The mixture of plot twists and moral shading, the focus on flawed characters and irresolvable pasts: Fans of writer-director Asghar Farhadi have come to cherish these trademark elements in his films. But when you become known for your topsy-turvy stories—for intimate dramas often embedded with startling surprises—the challenge becomes trying to outdo your previous narrative shockers (which risks pushing your movies further and further into implausibility) or simply repeating yourself (which risks becoming known as a dramatist of diminishing returns). Everybody Knows wrestles with this dilemma, ultimately successfully, while perhaps acknowledging that the two-time Oscar-winner can’t knock us off balance the way he once did. The question going forward is how he’ll compensate for our familiarity with his craft.
Everybody Knows is the Iranian filmmaker’s first work in Spanish. It stars Penelope Cruz as Laura, a wife and mother who returns to the village where she grew up after years of living in Argentina with her husband, Alejandro (Ricardo Darin). The reason for the reunion is her sister’s wedding, which brings joy but also anxiety for Laura. While she’s happy to see her family after being gone for so long, there’s an overriding tension: Why has she been so absent? Also making things complicated is that this is the first time in a decade that she’s seen Paco (Javier Bardem), who owns a vineyard and was once Laura’s lover. But that’s seemingly all in the past since he’s now happily married to Bea (Barbara Lennie).
Of course, anyone who’s seen a Farhadi film—including A Separation, The Past and The Salesman—knows that old lovers and complicated families don’t go quietly. Those ingredients are the basic building blocks of Farhadi’s dramas, and once Everybody Knows gets rolling, we raise our antennae, preparing for the shockwaves to come.
The wait isn’t long: During the festive wedding reception, Laura’s teenage daughter Irene (Carla Campra) takes ill, repairing to her bedroom to get some rest. Hours later, Laura goes to check on her, discovering the door locked. Even more alarming, when she breaks it down out of concern, she realizes Irene is gone. No one has seen her: Is it a prank? Or something more worrisome? Soon, a text message comes, alerting Laura to the fact that her daughter has been kidnapped—and that the criminals will kill the girl if anyone contacts the police. With Alejandro back in Buenos Aires, Laura will need to decide what to do. And because of their shared history—Paco and Laura, we are told, basically grew up in the same house—Paco pitches in to help.
The previous Farhadi film that Everybody Knows most resembles is probably About Elly, his 2009 drama about a group of friends and the mysterious disappearance of one of them, which opened the door to plenty of speculation, accusations and buried resentments. Everybody Knowsbecomes a hunt for Irene, but like Elly in About Elly, she serves as a phantom—a vessel by which the rest of the characters can tear each other (and themselves) apart. Soon, arguments over what to do about this kidnapping unearth old emotional wounds. Did Paco and Laura really end things as amicably as they thought? What’s the real reason Alejandro didn’t accompany his wife to the wedding? And could Irene’s abduction actually be some elaborate hoax? And if so, who’s behind it?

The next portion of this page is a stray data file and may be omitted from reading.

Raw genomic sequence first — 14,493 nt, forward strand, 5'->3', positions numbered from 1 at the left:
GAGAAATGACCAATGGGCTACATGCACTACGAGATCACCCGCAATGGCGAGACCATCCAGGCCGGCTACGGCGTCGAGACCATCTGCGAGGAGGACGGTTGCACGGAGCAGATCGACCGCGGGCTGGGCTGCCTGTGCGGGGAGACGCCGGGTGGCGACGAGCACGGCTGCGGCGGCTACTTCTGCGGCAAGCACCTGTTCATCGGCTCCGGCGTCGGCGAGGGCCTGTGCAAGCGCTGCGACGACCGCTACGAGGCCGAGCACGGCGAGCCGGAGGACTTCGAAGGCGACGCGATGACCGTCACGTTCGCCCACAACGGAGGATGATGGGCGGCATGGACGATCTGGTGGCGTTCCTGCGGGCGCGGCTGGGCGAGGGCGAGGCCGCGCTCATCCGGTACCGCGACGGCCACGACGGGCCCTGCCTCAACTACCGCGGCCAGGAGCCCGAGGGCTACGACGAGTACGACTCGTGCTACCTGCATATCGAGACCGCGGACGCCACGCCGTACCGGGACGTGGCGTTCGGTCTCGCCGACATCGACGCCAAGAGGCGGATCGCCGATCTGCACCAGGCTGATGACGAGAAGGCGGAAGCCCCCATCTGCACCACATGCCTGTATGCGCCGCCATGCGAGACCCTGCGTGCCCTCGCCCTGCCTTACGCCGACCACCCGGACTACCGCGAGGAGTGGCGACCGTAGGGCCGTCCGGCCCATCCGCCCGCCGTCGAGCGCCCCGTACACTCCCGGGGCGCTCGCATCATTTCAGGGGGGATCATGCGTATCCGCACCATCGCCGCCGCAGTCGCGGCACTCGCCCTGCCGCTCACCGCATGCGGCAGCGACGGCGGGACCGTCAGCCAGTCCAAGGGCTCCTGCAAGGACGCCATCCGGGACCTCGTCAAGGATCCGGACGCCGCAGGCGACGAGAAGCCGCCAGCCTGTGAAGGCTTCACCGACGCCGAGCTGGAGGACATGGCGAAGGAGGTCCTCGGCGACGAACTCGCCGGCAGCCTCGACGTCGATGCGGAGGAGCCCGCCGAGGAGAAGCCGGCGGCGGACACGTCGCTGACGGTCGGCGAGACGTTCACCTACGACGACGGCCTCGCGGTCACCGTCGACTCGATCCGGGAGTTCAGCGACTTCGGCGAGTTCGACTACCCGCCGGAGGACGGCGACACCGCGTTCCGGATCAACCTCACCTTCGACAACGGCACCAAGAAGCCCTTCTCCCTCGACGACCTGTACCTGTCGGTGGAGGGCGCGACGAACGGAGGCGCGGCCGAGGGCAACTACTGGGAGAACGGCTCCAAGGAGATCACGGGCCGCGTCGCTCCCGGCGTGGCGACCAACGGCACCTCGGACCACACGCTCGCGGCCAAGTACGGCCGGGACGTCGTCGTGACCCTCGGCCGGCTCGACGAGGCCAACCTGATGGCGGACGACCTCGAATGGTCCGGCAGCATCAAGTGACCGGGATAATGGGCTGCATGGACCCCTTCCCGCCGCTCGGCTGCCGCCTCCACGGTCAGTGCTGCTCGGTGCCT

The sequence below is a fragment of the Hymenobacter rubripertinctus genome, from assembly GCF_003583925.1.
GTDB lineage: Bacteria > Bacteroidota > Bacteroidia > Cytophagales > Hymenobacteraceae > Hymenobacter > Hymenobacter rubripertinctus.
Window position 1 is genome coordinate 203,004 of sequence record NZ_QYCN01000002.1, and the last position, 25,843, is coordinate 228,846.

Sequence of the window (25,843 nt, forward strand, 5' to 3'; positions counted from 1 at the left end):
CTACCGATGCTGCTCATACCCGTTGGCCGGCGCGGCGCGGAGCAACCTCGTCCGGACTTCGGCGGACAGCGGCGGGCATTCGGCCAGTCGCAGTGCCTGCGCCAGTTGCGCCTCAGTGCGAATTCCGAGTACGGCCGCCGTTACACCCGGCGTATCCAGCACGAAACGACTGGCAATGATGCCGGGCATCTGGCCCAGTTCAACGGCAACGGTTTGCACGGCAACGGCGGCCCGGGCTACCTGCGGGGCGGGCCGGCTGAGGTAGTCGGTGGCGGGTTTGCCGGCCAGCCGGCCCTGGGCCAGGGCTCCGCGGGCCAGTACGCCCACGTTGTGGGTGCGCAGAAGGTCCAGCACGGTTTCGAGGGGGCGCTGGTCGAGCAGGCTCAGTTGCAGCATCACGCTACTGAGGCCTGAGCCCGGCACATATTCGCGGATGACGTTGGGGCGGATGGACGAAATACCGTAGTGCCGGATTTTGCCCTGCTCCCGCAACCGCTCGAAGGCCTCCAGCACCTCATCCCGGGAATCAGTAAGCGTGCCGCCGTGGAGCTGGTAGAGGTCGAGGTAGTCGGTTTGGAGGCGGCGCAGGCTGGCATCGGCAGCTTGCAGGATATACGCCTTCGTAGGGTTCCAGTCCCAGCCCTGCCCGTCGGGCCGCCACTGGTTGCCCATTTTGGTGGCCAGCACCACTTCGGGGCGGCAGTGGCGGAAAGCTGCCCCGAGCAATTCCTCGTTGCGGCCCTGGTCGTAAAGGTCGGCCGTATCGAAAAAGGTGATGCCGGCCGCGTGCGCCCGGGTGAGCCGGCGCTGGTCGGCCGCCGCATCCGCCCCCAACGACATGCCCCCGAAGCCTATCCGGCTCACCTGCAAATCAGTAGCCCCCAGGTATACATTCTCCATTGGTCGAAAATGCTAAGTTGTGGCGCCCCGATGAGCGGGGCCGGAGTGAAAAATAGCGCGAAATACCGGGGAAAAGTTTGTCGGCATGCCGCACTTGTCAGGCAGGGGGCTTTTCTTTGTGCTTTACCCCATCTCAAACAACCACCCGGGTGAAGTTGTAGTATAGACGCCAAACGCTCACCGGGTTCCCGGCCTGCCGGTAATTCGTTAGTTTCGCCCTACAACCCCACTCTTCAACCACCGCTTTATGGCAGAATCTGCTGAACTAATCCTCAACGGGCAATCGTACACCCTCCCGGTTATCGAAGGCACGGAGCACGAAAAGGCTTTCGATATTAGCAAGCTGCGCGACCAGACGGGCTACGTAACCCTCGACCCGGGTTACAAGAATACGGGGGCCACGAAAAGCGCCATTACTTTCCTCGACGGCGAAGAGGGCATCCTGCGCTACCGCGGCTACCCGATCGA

Many have noted the Agatha Christie-like tenor of Everybody Knows, which presents us with a vast canvas of characters who may or may not have information regarding the kidnapping. But there’s no Hercule Poirot on hand to brilliantly dissect the clues—instead, there’s only Laura, her anxious husband and the tormented Paco, who takes Irene’s disappearance surprisingly personally. (Unfortunately for Paco, his wife notices, growing increasingly suspicious of the man she thought she knew.)
It would be bad form to reveal any other narrative bombshells, but in some ways the specific surprises don’t quite matter because, frankly, we know they’ll land in one form or another. Everybody Knows echoes some of the same interpersonal betrayals and ironic reversals found in Farhadi’s earlier films—he’s not so much reinventing himself as he is reshuffling the deck. The title deftly hints at the waves of guilt, fear and shame that course through the movie—everyone is either harboring a secret or nursing a grudge—and Farhadi remains excellent at showing how easily family units can splinter after years of relative peacetime. But he can’t quite floor us as he once did—we’ve been braced to expect the unexpected from him. So when it comes, we’re ahead of him, no longer left stunned as we were years ago with his movies.
Amidst a superb cast, Bardem and Cruz are both strong playing characters who haven’t let go of the past—a familiar affliction in Farhadi’s films. Which is maybe why Lennie is Everybody Knows’ true knockout. Sexy and smart, Bea is a vital life force who’s captured Paco’s heart. But once Laura returns—and Irene goes missing—she starts to understand that there are whole lifetimes of her husband’s existence that she’s never fully appreciated. Her tragedy may be that, suddenly, it could be too late to do anything about it, and Lennie displays the flurry of anger, sadness and panic that accompany such a profound test of her marriage. As Farhadi skillfully moves his protagonists around the chessboard, only Lennie feels fully untethered, her wild card of a character refusing to be reined in by her husband—or even Farhadi’s narrative maneuvering.
Source: written by Tim Grierson Paste
Tim Grierson is chief film critic for Paste and the vice president of the Los Angeles Film Critics Association.